How to select the right cloud deployment model

How to select the right cloud deployment model:

Public cloud services are available for anyone to subscribe to and use. The key benefit of a public cloud approach is one of scale – the cloud provider can potentially offer a better service at a lower cost because the scale of their operation means that they can afford the skilled people and state-of-the-art technology.

The public cloud model inherently provides service on demand. The cloud provider can dynamically reallocate resources as they are required. Spreading the service delivery across multiple locations also improves resilience. Local problems with power supplies, telecommunications, natural disasters, and so forth, can be managed more effectively when there are several datacentres in multiple geographies.

The downside of the public cloud is the risks of compliance and data security. For example, data privacy laws in the EU mandate that personal data must be processed within defined guidelines. The cloud service customer, which is the “data controller”, is responsible in law, and needs to ensure that these guidelines are adhered to. Large cloud providers have recognised this need and can offer compliant services. Sharing applications and infrastructure with unknown co-tenants can lead to concerns over data security and data leakage. There are standards and best practices for this, and it is essential to check that the cloud provider is externally certified as adhering to these.

The HMRC online tax filing service is software-as-a-service with a public deployment model and this has been praised by the Audit Office, although it unclear whether it provides value for money.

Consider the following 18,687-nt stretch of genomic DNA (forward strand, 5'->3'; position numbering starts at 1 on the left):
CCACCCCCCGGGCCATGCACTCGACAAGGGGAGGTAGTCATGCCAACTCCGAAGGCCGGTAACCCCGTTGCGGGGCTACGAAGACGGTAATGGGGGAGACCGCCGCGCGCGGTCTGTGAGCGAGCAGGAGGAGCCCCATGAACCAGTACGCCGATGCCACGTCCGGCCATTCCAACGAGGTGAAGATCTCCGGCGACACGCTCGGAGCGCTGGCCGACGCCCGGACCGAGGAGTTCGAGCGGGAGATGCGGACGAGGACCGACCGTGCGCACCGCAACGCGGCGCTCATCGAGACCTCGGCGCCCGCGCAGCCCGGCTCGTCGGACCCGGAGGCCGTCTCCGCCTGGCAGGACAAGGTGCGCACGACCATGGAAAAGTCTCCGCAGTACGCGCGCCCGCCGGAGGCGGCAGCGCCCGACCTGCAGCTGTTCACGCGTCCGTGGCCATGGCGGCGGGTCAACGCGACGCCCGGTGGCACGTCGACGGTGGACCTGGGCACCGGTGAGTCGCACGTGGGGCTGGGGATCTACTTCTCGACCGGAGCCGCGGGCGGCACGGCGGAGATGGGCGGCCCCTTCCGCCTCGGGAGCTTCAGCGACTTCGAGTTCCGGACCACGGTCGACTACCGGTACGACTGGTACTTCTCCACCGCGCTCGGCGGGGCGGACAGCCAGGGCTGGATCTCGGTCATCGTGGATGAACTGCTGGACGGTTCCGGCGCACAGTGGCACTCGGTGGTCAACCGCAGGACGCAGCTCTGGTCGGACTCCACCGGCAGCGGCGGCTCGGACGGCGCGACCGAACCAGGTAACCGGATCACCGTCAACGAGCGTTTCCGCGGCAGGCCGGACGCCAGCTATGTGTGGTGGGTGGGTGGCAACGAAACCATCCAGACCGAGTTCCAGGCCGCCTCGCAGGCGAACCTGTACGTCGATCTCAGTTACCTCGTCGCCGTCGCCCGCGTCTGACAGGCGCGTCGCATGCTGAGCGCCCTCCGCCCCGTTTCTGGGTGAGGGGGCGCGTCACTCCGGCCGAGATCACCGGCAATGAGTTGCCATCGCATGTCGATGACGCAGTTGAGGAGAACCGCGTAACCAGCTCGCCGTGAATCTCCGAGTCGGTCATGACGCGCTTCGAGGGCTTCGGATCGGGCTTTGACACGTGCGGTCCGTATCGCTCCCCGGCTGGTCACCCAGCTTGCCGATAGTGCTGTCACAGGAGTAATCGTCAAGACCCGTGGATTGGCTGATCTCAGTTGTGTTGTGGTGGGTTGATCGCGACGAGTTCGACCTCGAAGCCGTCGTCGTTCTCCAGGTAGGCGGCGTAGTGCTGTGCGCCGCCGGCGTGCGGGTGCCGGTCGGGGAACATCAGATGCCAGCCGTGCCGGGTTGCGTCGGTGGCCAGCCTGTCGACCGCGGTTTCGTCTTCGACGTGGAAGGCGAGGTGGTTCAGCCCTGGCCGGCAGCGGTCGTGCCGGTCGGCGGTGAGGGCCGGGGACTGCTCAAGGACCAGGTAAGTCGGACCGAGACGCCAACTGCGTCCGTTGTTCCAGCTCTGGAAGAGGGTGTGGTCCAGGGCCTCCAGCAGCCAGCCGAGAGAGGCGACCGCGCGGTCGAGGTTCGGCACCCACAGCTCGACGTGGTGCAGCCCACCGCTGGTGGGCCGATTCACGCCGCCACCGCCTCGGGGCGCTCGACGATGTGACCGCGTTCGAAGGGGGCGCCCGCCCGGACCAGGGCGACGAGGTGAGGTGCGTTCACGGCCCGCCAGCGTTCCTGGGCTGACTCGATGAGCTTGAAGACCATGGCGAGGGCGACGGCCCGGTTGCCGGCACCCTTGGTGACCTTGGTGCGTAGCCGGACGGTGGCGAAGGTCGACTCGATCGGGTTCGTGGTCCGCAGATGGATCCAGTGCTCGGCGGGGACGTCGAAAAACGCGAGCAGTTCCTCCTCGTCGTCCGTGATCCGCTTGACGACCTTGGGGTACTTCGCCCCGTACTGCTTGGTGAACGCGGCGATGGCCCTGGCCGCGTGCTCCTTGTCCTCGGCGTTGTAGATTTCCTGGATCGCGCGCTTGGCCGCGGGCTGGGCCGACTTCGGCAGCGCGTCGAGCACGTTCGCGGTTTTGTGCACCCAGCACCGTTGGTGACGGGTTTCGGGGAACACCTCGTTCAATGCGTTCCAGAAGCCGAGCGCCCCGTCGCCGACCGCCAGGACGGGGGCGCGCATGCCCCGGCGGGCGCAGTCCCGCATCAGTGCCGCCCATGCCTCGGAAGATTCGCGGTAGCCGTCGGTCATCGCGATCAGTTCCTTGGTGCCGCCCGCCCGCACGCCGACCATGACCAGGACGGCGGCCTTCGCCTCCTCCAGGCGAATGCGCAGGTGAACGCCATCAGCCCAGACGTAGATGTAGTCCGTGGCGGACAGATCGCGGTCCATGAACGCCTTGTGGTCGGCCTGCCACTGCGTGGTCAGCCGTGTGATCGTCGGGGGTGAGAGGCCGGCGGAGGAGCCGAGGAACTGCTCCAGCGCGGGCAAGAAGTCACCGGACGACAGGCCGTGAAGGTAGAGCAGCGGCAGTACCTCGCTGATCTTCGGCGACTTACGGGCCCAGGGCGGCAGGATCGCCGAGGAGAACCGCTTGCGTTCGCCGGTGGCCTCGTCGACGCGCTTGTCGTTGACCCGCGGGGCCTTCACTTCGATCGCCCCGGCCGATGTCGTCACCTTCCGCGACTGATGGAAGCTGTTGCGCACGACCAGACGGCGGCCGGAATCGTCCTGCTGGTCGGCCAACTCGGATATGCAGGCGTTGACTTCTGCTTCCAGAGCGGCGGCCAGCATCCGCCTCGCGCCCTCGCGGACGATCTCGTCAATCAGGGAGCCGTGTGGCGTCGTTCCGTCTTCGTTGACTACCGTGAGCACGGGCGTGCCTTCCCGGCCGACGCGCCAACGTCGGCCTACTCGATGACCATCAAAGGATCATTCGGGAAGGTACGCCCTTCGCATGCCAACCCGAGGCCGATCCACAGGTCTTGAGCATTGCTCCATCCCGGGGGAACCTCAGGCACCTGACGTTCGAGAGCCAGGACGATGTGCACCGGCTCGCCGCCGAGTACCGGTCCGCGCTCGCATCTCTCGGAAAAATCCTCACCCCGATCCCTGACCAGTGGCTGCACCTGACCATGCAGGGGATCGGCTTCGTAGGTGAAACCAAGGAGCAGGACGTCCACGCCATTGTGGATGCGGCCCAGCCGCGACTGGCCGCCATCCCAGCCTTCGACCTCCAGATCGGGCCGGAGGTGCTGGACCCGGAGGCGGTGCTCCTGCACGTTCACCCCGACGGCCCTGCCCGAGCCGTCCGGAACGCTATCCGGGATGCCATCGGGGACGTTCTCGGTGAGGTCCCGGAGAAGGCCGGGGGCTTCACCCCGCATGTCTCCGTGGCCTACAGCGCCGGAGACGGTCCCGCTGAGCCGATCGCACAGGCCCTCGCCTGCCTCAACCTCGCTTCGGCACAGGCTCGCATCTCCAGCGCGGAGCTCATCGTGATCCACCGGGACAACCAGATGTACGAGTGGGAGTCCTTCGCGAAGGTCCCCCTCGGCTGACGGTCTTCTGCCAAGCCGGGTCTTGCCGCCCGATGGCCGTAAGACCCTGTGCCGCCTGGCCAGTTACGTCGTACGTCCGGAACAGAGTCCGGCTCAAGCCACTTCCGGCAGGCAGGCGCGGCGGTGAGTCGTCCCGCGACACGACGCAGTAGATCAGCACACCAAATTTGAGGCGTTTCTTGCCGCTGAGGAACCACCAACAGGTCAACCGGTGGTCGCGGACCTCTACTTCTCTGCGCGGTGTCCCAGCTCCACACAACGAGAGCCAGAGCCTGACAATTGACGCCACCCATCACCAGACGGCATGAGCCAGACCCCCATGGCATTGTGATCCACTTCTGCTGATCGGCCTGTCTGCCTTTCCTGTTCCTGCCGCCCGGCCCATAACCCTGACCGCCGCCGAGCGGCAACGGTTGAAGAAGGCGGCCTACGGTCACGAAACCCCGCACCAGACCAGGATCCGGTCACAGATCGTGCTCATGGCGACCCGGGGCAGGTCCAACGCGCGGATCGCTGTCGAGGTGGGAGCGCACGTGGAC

A private cloud service is used exclusively by a single organisation. The private cloud allows organisations to outsource the management of their IT infrastructure while retaining tighter control over the location and management of the resources. The price to pay for this is that the costs are likely to be higher because there is less potential for economy of scale, and resilience may be lower because of the limit on service resources available.

Isolation is one of the key techniques for ensuring security and, while in the public cloud applications and data exist in a shared environment, the private cloud offers greater isolation by dedicating resources to a particular customer.

A community cloud service is for the exclusive use of a specific community of organisations that have shared concerns (e.g. mission, security requirements, policy, and compliance considerations). A community cloud provides many of the benefits of scale of the public cloud, while retaining greater control over compliance and data privacy.

Community cloud services already exist, but under a different name – for example NHSmail, the national e-mail and directory service available to NHS staff in England and Scotland, is effectively software-as-a-service with a community deployment model. As regards security, NHSmail is accredited to government "restricted" status, and is the only NHS e-mail service that is secure enough for the transmission of confidential patient information.

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